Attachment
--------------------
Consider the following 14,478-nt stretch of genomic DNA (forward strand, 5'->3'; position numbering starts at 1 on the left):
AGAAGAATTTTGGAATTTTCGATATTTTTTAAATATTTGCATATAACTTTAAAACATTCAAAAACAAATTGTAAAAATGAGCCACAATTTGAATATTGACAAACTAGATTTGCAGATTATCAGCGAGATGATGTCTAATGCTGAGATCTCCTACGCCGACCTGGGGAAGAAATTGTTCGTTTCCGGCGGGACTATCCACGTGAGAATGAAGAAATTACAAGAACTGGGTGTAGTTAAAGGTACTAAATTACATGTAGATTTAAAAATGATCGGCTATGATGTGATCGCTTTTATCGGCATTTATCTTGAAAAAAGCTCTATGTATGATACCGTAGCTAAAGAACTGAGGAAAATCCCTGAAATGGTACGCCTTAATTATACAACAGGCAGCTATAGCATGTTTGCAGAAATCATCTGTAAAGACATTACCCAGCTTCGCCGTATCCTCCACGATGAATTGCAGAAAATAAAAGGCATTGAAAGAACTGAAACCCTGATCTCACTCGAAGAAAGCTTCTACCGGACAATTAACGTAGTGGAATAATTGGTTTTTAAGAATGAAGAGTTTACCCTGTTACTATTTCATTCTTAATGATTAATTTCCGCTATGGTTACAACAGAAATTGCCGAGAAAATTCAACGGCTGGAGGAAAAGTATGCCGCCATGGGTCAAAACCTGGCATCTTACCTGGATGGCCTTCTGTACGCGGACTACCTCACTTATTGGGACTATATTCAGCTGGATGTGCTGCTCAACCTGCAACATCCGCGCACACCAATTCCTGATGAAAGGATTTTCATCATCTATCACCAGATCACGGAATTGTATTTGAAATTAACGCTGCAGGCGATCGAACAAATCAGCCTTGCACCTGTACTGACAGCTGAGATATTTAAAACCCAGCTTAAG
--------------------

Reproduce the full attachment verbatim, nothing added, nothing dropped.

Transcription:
Consider the following 14,478-nt stretch of genomic DNA (forward strand, 5'->3'; position numbering starts at 1 on the left):
AGAAGAATTTTGGAATTTTCGATATTTTTTAAATATTTGCATATAACTTTAAAACATTCAAAAACAAATTGTAAAAATGAGCCACAATTTGAATATTGACAAACTAGATTTGCAGATTATCAGCGAGATGATGTCTAATGCTGAGATCTCCTACGCCGACCTGGGGAAGAAATTGTTCGTTTCCGGCGGGACTATCCACGTGAGAATGAAGAAATTACAAGAACTGGGTGTAGTTAAAGGTACTAAATTACATGTAGATTTAAAAATGATCGGCTATGATGTGATCGCTTTTATCGGCATTTATCTTGAAAAAAGCTCTATGTATGATACCGTAGCTAAAGAACTGAGGAAAATCCCTGAAATGGTACGCCTTAATTATACAACAGGCAGCTATAGCATGTTTGCAGAAATCATCTGTAAAGACATTACCCAGCTTCGCCGTATCCTCCACGATGAATTGCAGAAAATAAAAGGCATTGAAAGAACTGAAACCCTGATCTCACTCGAAGAAAGCTTCTACCGGACAATTAACGTAGTGGAATAATTGGTTTTTAAGAATGAAGAGTTTACCCTGTTACTATTTCATTCTTAATGATTAATTTCCGCTATGGTTACAACAGAAATTGCCGAGAAAATTCAACGGCTGGAGGAAAAGTATGCCGCCATGGGTCAAAACCTGGCATCTTACCTGGATGGCCTTCTGTACGCGGACTACCTCACTTATTGGGACTATATTCAGCTGGATGTGCTGCTCAACCTGCAACATCCGCGCACACCAATTCCTGATGAAAGGATTTTCATCATCTATCACCAGATCACGGAATTGTATTTGAAATTAACGCTGCAGGCGATCGAACAAATCAGCCTTGCACCTGTACTGACAGCTGAGATATTTAAAACCCAGCTTAAG